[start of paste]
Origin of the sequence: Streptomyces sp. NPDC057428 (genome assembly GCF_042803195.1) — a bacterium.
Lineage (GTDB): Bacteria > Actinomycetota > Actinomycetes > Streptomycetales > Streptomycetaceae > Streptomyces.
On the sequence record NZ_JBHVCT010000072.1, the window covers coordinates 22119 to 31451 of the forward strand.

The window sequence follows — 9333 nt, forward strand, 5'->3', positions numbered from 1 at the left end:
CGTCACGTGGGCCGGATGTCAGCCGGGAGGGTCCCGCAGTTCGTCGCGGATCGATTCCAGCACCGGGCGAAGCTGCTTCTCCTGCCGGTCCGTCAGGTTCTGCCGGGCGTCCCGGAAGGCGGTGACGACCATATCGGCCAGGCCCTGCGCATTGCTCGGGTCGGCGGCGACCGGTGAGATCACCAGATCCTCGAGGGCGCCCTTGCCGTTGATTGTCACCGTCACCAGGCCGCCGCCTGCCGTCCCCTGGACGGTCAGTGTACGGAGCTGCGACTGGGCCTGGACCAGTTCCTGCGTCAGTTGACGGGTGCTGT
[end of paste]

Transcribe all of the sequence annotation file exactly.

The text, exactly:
Origin of the sequence: Streptomyces sp. NPDC057428 (genome assembly GCF_042803195.1) — a bacterium.
Lineage (GTDB): Bacteria > Actinomycetota > Actinomycetes > Streptomycetales > Streptomycetaceae > Streptomyces.
On the sequence record NZ_JBHVCT010000072.1, the window covers coordinates 22119 to 31451 of the forward strand.

The window sequence follows — 9333 nt, forward strand, 5'->3', positions numbered from 1 at the left end:
CGTCACGTGGGCCGGATGTCAGCCGGGAGGGTCCCGCAGTTCGTCGCGGATCGATTCCAGCACCGGGCGAAGCTGCTTCTCCTGCCGGTCCGTCAGGTTCTGCCGGGCGTCCCGGAAGGCGGTGACGACCATATCGGCCAGGCCCTGCGCATTGCTCGGGTCGGCGGCGACCGGTGAGATCACCAGATCCTCGAGGGCGCCCTTGCCGTTGATTGTCACCGTCACCAGGCCGCCGCCTGCCGTCCCCTGGACGGTCAGTGTACGGAGCTGCGACTGGGCCTGGACCAGTTCCTGCGTCAGTTGACGGGTGCTGT